I was kind of just sitting in my room all sick and sad, sneezing on myself because who knows what a tissue is. I was just about to roll over and die when the sun hit me just right and I was revived from the grave that was my full-sized bed. I audibly said “Let’s do it, bro” like any millennial man in khakis would say when his buddy asks if he wants to play golf on Saturday morning. And in a quick burst of genius, I wrote the end of my first post.
It wasn’t initially how or when I planned to get the ball rolling, but it happened nonetheless. Very rarely do things in my life (or anyone’s life) run as planned. I’m sure you’re nodding to yourself thinking about all the shit the universe has put you through just this morning.
On one particular morning, my universe certainly pulled a number on me.
I’m two years into college and every semester I’ve been oh so blessed with an 8AM class. A part of me can’t be upset, I truly do it to myself as I’ve convinced myself that I’m a morning person. The early bird may get the worm, but the early bird also wants to drink bleach every time the 6:45 alarm goes off.
Anyway, during Fall I had a wonderful 8AM biology class. Around the same time I started to take an acne medication. The medication had to be taken twice a day with a meal and a full glass of water. So of course, like any responsible adult, I did the exact opposite and took it on an empty stomach and washed it down with a swig from under the faucet.
I woke up for that 8AM biology class like I did every Tuesday and Thursday. I got ready, gathered my things, took my medication, and rolled out the door with my little Breakfast Essentials shake in hand. I drink them in the morning when I’m rushing. So, basically, I drink them every morning.
The second I hit the stairs of my apartment building, the worst nausea I’ve ever experienced began to set in. I briefly contemplated turning back around and going to my apartment but the overachiever in me would rather be burned at the stake than show up late to this class. So I continued on my merry way, gripping the bannister so I wouldn’t topple down three flights.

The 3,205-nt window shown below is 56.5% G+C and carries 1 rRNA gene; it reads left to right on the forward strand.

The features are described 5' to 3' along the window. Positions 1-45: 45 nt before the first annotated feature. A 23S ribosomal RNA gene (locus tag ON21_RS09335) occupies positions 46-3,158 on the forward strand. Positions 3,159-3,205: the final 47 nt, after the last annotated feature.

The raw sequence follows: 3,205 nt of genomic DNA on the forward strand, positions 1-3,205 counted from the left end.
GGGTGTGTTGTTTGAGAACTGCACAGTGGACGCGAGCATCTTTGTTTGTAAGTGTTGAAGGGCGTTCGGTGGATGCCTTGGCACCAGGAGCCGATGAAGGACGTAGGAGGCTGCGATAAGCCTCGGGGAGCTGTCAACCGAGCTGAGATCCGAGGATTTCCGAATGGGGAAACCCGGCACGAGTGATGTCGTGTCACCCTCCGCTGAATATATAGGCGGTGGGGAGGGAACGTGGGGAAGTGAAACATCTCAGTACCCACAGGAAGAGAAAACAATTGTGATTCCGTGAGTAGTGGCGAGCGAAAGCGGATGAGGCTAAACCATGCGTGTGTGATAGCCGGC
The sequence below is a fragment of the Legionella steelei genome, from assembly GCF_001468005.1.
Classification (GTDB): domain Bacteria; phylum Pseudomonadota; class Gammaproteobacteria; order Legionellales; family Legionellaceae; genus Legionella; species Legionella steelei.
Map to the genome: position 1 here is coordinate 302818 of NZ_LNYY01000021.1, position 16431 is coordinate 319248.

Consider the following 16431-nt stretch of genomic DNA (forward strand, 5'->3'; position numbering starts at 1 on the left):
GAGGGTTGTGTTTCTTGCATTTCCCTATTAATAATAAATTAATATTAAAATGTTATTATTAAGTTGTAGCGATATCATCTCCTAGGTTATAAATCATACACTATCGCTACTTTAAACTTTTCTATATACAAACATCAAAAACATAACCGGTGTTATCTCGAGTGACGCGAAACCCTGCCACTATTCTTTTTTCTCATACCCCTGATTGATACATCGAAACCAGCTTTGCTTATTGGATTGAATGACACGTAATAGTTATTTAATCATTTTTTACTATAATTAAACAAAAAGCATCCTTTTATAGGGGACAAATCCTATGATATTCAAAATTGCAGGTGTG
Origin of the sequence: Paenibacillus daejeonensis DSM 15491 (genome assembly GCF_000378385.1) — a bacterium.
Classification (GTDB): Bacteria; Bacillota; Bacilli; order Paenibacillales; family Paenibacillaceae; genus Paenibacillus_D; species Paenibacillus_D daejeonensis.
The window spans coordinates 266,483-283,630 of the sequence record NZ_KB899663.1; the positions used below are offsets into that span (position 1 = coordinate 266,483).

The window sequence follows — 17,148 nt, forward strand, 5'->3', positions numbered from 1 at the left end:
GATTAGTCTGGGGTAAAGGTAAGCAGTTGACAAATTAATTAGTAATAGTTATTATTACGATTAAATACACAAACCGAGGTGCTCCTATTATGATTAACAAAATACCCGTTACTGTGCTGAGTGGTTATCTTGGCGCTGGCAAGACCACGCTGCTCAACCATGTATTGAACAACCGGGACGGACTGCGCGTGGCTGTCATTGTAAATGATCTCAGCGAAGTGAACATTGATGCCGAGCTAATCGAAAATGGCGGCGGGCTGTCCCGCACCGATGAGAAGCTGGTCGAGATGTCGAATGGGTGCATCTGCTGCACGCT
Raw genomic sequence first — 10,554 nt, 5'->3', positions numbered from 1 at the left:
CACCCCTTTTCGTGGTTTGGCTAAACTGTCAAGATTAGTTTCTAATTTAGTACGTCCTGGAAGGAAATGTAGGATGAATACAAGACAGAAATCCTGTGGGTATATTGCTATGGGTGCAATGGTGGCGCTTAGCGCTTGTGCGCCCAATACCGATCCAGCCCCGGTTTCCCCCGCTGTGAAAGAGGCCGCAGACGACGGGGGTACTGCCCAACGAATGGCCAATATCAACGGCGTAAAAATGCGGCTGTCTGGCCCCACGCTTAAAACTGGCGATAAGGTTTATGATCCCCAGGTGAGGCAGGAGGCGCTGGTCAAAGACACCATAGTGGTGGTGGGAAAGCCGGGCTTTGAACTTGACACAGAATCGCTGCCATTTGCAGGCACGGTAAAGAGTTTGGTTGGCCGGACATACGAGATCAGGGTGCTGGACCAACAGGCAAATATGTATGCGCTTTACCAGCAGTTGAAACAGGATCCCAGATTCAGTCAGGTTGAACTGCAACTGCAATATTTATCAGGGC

I was almost to the highway when death became imminent. In that moment, I heard the iconic words of a small Italian woman with a Brooklyn accent: “Eat something, you’ll feel better.” I spotted the Breakfast Essentials shake in my drink holder and I downed it. The chugging ability would make any frat brother jealous. I immediately felt relief. Italian grandmothers are always right (unless they want to put parsley up your butt to help with constipation, then they are WRONG).
Things were going fairly decent. About a mile up the highway, I started to feel nauseous again. My destination was quickly going from biology class to Yack City. Santa Fe is only five miles up the high way and I figured I could make it. Even if I couldn’t get to the school, there’s a Walgreens right off the exit. I could hold it down till I got there or at least to their parking lot. Pulling over on the high way was not a possibility; God forbid one of my peers saw me. I’d probably transfer.
While I was contemplating this all in my head, I started to gag. Gagging provided some relief until I was basically dry heaving in the driver’s seat of my car. I was one exit away from school when the nausea vanished. I gagged the pain away, basically. Not today, Satan!!!